There was always a little trepidation about poking around that end of the woods. It was the realm of the Teenagers, the feather-haired, acne-marked, denim-rocking crowd of high schoolers we simultaneously feared and admired. They tended to be more nocturnal than my gaggle of pre-teen pals, but evidence of their passing was wasn’t hard to find.

Sometimes it turned out pretty well, like when we found a rope swing they’d built that let you launch yourself out over the brook before arcing back towards a massive oak tree at bonesnapping speed.

Other times it ended with white knuckle terror, like the time we pulled an ill-considered daylight raid on “Dead Man’s.” Located on the spit of ground where the brook curved back on itself, Dead Man’s was a informal campsite walled off by an open-ended square of fallen tree trunks. It was the preferred place for local adolescent bacchanalias, which also made it a great place to scoop up various “treasures” left behind in a drunken-stoned stupor or manic stampede from the cops the night before.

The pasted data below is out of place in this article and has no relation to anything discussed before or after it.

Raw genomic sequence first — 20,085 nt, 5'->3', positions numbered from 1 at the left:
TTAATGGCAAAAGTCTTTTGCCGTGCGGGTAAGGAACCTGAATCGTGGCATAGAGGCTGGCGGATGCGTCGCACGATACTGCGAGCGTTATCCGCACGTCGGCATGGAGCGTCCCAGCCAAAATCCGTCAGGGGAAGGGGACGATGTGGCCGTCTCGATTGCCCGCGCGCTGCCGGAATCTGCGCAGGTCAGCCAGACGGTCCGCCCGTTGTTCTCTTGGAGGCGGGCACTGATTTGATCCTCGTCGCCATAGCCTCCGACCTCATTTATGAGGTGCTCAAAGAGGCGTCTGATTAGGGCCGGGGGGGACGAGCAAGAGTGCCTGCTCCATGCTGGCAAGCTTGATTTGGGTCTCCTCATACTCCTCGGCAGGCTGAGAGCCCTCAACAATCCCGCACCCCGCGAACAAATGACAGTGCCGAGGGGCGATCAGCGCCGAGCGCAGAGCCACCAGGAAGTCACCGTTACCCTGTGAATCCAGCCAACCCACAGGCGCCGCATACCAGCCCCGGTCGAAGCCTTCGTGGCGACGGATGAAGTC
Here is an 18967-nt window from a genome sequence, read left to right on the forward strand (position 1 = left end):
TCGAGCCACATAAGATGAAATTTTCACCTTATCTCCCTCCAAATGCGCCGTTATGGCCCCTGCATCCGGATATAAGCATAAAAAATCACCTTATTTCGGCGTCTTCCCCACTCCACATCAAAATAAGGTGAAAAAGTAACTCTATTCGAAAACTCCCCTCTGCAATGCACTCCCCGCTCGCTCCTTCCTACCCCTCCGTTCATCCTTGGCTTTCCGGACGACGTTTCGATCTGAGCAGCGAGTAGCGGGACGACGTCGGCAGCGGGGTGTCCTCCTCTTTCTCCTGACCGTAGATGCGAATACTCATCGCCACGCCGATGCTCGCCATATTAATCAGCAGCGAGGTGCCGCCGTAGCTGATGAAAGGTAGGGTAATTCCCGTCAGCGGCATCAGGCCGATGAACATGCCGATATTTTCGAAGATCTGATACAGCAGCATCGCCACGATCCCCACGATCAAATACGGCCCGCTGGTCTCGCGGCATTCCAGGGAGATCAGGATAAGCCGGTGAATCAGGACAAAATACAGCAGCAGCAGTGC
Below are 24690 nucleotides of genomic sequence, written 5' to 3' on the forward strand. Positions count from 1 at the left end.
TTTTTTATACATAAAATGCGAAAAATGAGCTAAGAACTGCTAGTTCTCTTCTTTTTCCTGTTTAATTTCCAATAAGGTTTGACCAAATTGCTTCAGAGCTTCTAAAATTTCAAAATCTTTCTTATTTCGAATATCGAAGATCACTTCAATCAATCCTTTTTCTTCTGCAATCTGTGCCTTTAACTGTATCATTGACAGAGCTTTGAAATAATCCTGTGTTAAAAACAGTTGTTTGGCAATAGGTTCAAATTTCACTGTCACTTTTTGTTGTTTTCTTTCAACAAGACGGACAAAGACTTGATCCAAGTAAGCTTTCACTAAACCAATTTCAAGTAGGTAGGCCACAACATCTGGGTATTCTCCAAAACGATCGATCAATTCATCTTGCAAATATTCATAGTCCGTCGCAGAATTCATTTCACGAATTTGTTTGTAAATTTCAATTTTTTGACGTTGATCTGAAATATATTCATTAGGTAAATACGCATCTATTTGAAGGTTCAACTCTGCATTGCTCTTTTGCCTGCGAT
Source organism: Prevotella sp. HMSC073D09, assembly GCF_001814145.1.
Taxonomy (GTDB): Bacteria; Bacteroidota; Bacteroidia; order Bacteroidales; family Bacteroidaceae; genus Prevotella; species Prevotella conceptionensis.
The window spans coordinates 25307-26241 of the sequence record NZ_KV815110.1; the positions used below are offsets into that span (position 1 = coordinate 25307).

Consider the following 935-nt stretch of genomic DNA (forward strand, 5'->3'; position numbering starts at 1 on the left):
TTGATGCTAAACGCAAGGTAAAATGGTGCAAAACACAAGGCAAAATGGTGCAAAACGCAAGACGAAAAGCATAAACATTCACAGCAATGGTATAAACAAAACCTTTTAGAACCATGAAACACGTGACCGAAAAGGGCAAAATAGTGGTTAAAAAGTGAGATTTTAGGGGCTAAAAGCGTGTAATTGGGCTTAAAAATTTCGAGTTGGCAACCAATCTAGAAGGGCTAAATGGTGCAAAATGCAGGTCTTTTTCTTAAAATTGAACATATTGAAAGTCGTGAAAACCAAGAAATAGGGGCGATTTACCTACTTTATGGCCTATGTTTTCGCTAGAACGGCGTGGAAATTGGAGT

On this occasion, my friends and I found the teens had left behind a honkingly huge cooler. It was massive enough to for a pair of us to sled down the hill in or use as a makeshift rowboat on the pond, both of which we did before dragging it back and storing it in my buddy Brian’s backyard clubhouse.

Our glee at pulling one over on the hesher set was short-lived, as the teen’s soon sussed out who swiped their goods and started spreading threats of retaliation through the grapevine. (I suspect my pal Artie let it slip because he felt compelled to brag about his bullshit to anyone within earshot.) We spent a harrowing week glancing over our shoulders and fearing every dinged up muscle car that rolled past us on the walk home from school.

The dread about our anticipated stomping was so thick that we were thrilled when the teens limited their payback to trashing Brian’s backyard shack and retrieving their stolen cooler. (Artie was the most indignant about it, which bolsters my theory that he was the one who brought attention to us in the first place.)

Woburn being Woburn and regional property values being what they are, the entire east half of the woods was razed about twenty years back to make room for a massive apartment complex. The seasonal pond was filled in, the old bridge was torn down, and Dead Man’s was finally laid to rest.

I’ve driven past the place a few times since then, but my brain has difficulty registering the changes. No amount of pastel vinyl siding and prefab design can erase the topographical contours etched into my gray matter.

Do K-Tel #20: Rock ’83 (1983)

November 13th, 2017

As I mentioned last week, my current method for sniffing out comps I may have overlooked involves plugging a favorite band name plus “K-Tel” into my search bar and seeing what turns up.